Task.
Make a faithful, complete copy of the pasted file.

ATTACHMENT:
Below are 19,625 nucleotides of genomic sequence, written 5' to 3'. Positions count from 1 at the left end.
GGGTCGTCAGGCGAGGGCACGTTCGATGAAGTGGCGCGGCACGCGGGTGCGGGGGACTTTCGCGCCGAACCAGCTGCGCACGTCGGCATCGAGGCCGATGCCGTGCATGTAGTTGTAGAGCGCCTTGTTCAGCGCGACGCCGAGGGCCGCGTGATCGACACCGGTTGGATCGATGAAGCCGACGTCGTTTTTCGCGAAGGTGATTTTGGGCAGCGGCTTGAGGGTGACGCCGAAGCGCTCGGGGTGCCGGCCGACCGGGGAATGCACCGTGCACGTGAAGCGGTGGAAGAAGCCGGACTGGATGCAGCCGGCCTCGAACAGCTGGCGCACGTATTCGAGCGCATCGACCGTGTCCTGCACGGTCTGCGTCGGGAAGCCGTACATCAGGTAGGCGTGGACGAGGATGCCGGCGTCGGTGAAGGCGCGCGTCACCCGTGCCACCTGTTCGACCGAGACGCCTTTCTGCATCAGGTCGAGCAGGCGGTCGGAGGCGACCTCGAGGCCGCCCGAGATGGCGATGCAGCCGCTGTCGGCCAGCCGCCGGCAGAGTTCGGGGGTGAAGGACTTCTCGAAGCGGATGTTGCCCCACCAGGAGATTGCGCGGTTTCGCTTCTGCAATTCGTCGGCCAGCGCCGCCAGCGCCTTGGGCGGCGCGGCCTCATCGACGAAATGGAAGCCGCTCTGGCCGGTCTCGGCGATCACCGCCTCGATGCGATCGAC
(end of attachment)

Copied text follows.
Below are 19,625 nucleotides of genomic sequence, written 5' to 3'. Positions count from 1 at the left end.
GGGTCGTCAGGCGAGGGCACGTTCGATGAAGTGGCGCGGCACGCGGGTGCGGGGGACTTTCGCGCCGAACCAGCTGCGCACGTCGGCATCGAGGCCGATGCCGTGCATGTAGTTGTAGAGCGCCTTGTTCAGCGCGACGCCGAGGGCCGCGTGATCGACACCGGTTGGATCGATGAAGCCGACGTCGTTTTTCGCGAAGGTGATTTTGGGCAGCGGCTTGAGGGTGACGCCGAAGCGCTCGGGGTGCCGGCCGACCGGGGAATGCACCGTGCACGTGAAGCGGTGGAAGAAGCCGGACTGGATGCAGCCGGCCTCGAACAGCTGGCGCACGTATTCGAGCGCATCGACCGTGTCCTGCACGGTCTGCGTCGGGAAGCCGTACATCAGGTAGGCGTGGACGAGGATGCCGGCGTCGGTGAAGGCGCGCGTCACCCGTGCCACCTGTTCGACCGAGACGCCTTTCTGCATCAGGTCGAGCAGGCGGTCGGAGGCGACCTCGAGGCCGCCCGAGATGGCGATGCAGCCGCTGTCGGCCAGCCGCCGGCAGAGTTCGGGGGTGAAGGACTTCTCGAAGCGGATGTTGCCCCACCAGGAGATTGCGCGGTTTCGCTTCTGCAATTCGTCGGCCAGCGCCGCCAGCGCCTTGGGCGGCGCGGCCTCATCGACGAAATGGAAGCCGCTCTGGCCGGTCTCGGCGATCACCGCCTCGATGCGATCGAC